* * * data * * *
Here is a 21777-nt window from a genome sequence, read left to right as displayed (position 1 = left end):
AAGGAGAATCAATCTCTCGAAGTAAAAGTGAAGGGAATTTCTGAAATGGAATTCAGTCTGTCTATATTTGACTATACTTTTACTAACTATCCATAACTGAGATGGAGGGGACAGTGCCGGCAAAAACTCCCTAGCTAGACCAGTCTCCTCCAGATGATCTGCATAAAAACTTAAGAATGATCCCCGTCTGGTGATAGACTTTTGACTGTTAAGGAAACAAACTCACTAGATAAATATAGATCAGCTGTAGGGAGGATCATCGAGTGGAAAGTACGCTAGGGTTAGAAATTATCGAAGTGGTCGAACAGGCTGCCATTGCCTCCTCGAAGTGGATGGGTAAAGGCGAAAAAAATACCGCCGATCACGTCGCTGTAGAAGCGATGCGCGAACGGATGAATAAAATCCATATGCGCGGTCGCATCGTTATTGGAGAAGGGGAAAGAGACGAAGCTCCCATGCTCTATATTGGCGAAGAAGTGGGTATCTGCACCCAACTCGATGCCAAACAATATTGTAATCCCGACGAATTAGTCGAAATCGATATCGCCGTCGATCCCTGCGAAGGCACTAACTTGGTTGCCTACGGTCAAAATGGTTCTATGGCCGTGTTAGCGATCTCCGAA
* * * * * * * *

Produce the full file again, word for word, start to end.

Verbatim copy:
Here is a 21777-nt window from a genome sequence, read left to right as displayed (position 1 = left end):
AAGGAGAATCAATCTCTCGAAGTAAAAGTGAAGGGAATTTCTGAAATGGAATTCAGTCTGTCTATATTTGACTATACTTTTACTAACTATCCATAACTGAGATGGAGGGGACAGTGCCGGCAAAAACTCCCTAGCTAGACCAGTCTCCTCCAGATGATCTGCATAAAAACTTAAGAATGATCCCCGTCTGGTGATAGACTTTTGACTGTTAAGGAAACAAACTCACTAGATAAATATAGATCAGCTGTAGGGAGGATCATCGAGTGGAAAGTACGCTAGGGTTAGAAATTATCGAAGTGGTCGAACAGGCTGCCATTGCCTCCTCGAAGTGGATGGGTAAAGGCGAAAAAAATACCGCCGATCACGTCGCTGTAGAAGCGATGCGCGAACGGATGAATAAAATCCATATGCGCGGTCGCATCGTTATTGGAGAAGGGGAAAGAGACGAAGCTCCCATGCTCTATATTGGCGAAGAAGTGGGTATCTGCACCCAACTCGATGCCAAACAATATTGTAATCCCGACGAATTAGTCGAAATCGATATCGCCGTCGATCCCTGCGAAGGCACTAACTTGGTTGCCTACGGTCAAAATGGTTCTATGGCCGTGTTAGCGATCTCCGAA